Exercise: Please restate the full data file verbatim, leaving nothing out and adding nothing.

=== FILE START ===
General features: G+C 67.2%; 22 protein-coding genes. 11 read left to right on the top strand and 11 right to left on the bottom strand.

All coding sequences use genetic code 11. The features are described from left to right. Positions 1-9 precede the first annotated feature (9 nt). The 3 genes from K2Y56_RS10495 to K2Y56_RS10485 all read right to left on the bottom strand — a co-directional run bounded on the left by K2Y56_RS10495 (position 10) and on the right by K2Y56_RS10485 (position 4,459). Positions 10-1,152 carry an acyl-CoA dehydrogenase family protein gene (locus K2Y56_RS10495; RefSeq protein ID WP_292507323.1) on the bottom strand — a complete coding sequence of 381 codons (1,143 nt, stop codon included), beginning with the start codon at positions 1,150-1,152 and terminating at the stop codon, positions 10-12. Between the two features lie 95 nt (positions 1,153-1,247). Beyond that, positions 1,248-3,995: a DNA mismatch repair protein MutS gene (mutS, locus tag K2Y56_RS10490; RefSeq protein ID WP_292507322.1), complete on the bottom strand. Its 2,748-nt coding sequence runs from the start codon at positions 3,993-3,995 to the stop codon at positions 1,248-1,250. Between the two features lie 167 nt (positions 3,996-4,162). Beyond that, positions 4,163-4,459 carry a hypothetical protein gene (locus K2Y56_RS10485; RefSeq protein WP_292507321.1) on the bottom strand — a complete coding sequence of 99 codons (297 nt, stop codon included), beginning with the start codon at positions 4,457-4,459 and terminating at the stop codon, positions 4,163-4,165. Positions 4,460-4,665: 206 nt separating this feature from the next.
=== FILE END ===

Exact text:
General features: G+C 67.2%; 22 protein-coding genes. 11 read left to right on the top strand and 11 right to left on the bottom strand.

All coding sequences use genetic code 11. The features are described from left to right. Positions 1-9 precede the first annotated feature (9 nt). The 3 genes from K2Y56_RS10495 to K2Y56_RS10485 all read right to left on the bottom strand — a co-directional run bounded on the left by K2Y56_RS10495 (position 10) and on the right by K2Y56_RS10485 (position 4,459). Positions 10-1,152 carry an acyl-CoA dehydrogenase family protein gene (locus K2Y56_RS10495; RefSeq protein ID WP_292507323.1) on the bottom strand — a complete coding sequence of 381 codons (1,143 nt, stop codon included), beginning with the start codon at positions 1,150-1,152 and terminating at the stop codon, positions 10-12. Between the two features lie 95 nt (positions 1,153-1,247). Beyond that, positions 1,248-3,995: a DNA mismatch repair protein MutS gene (mutS, locus tag K2Y56_RS10490; RefSeq protein ID WP_292507322.1), complete on the bottom strand. Its 2,748-nt coding sequence runs from the start codon at positions 3,993-3,995 to the stop codon at positions 1,248-1,250. Between the two features lie 167 nt (positions 3,996-4,162). Beyond that, positions 4,163-4,459 carry a hypothetical protein gene (locus K2Y56_RS10485; RefSeq protein WP_292507321.1) on the bottom strand — a complete coding sequence of 99 codons (297 nt, stop codon included), beginning with the start codon at positions 4,457-4,459 and terminating at the stop codon, positions 4,163-4,165. Positions 4,460-4,665: 206 nt separating this feature from the next.